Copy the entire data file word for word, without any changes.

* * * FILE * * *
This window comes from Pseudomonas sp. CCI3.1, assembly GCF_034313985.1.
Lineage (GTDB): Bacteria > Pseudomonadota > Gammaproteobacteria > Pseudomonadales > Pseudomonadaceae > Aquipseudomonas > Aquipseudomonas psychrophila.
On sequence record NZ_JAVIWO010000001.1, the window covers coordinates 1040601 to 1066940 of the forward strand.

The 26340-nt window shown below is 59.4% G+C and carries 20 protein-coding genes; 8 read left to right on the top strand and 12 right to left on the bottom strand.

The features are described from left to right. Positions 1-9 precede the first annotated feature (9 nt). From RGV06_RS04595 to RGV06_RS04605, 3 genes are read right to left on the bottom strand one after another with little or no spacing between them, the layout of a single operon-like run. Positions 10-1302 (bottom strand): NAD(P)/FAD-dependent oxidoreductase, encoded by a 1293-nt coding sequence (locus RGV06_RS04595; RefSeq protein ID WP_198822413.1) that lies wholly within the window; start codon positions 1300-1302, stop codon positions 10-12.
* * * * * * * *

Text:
This window comes from Pseudomonas sp. CCI3.1, assembly GCF_034313985.1.
Lineage (GTDB): Bacteria > Pseudomonadota > Gammaproteobacteria > Pseudomonadales > Pseudomonadaceae > Aquipseudomonas > Aquipseudomonas psychrophila.
On sequence record NZ_JAVIWO010000001.1, the window covers coordinates 1040601 to 1066940 of the forward strand.

The 26340-nt window shown below is 59.4% G+C and carries 20 protein-coding genes; 8 read left to right on the top strand and 12 right to left on the bottom strand.

The features are described from left to right. Positions 1-9 precede the first annotated feature (9 nt). From RGV06_RS04595 to RGV06_RS04605, 3 genes are read right to left on the bottom strand one after another with little or no spacing between them, the layout of a single operon-like run. Positions 10-1302 (bottom strand): NAD(P)/FAD-dependent oxidoreductase, encoded by a 1293-nt coding sequence (locus RGV06_RS04595; RefSeq protein ID WP_198822413.1) that lies wholly within the window; start codon positions 1300-1302, stop codon positions 10-12.